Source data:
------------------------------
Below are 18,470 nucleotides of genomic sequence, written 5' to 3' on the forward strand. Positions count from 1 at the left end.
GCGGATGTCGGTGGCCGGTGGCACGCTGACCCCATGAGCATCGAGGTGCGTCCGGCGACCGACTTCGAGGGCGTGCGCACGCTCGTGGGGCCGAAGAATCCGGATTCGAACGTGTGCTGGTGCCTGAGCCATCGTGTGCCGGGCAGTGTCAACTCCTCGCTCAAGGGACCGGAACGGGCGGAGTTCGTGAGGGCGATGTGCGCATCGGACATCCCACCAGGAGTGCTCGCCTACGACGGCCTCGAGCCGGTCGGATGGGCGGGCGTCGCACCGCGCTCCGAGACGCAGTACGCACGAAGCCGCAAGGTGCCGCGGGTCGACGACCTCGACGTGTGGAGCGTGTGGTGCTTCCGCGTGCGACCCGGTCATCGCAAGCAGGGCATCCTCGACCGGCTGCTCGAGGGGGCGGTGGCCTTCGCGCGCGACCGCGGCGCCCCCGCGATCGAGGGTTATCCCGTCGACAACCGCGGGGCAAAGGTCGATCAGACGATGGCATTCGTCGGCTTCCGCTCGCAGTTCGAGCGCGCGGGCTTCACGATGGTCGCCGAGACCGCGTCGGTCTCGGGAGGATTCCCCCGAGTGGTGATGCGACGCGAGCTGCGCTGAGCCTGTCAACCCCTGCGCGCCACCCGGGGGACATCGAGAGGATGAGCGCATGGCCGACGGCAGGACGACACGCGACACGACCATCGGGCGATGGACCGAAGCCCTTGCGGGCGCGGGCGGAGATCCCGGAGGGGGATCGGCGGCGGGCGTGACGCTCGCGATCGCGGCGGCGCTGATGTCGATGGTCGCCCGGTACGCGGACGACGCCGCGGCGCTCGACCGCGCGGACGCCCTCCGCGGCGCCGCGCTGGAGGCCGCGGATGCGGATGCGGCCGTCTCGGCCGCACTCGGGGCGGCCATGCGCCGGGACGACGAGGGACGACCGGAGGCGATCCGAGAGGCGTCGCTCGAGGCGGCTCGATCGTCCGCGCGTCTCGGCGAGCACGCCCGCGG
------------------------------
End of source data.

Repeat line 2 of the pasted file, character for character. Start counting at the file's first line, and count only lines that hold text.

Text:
GCGGATGTCGGTGGCCGGTGGCACGCTGACCCCATGAGCATCGAGGTGCGTCCGGCGACCGACTTCGAGGGCGTGCGCACGCTCGTGGGGCCGAAGAATCCGGATTCGAACGTGTGCTGGTGCCTGAGCCATCGTGTGCCGGGCAGTGTCAACTCCTCGCTCAAGGGACCGGAACGGGCGGAGTTCGTGAGGGCGATGTGCGCATCGGACATCCCACCAGGAGTGCTCGCCTACGACGGCCTCGAGCCGGTCGGATGGGCGGGCGTCGCACCGCGCTCCGAGACGCAGTACGCACGAAGCCGCAAGGTGCCGCGGGTCGACGACCTCGACGTGTGGAGCGTGTGGTGCTTCCGCGTGCGACCCGGTCATCGCAAGCAGGGCATCCTCGACCGGCTGCTCGAGGGGGCGGTGGCCTTCGCGCGCGACCGCGGCGCCCCCGCGATCGAGGGTTATCCCGTCGACAACCGCGGGGCAAAGGTCGATCAGACGATGGCATTCGTCGGCTTCCGCTCGCAGTTCGAGCGCGCGGGCTTCACGATGGTCGCCGAGACCGCGTCGGTCTCGGGAGGATTCCCCCGAGTGGTGATGCGACGCGAGCTGCGCTGAGCCTGTCAACCCCTGCGCGCCACCCGGGGGACATCGAGAGGATGAGCGCATGGCCGACGGCAGGACGACACGCGACACGACCATCGGGCGATGGACCGAAGCCCTTGCGGGCGCGGGCGGAGATCCCGGAGGGGGATCGGCGGCGGGCGTGACGCTCGCGATCGCGGCGGCGCTGATGTCGATGGTCGCCCGGTACGCGGACGACGCCGCGGCGCTCGACCGCGCGGACGCCCTCCGCGGCGCCGCGCTGGAGGCCGCGGATGCGGATGCGGCCGTCTCGGCCGCACTCGGGGCGGCCATGCGCCGGGACGACGAGGGACGACCGGAGGCGATCCGAGAGGCGTCGCTCGAGGCGGCTCGATCGTCCGCGCGTCTCGGCGAGCACGCCCGCGG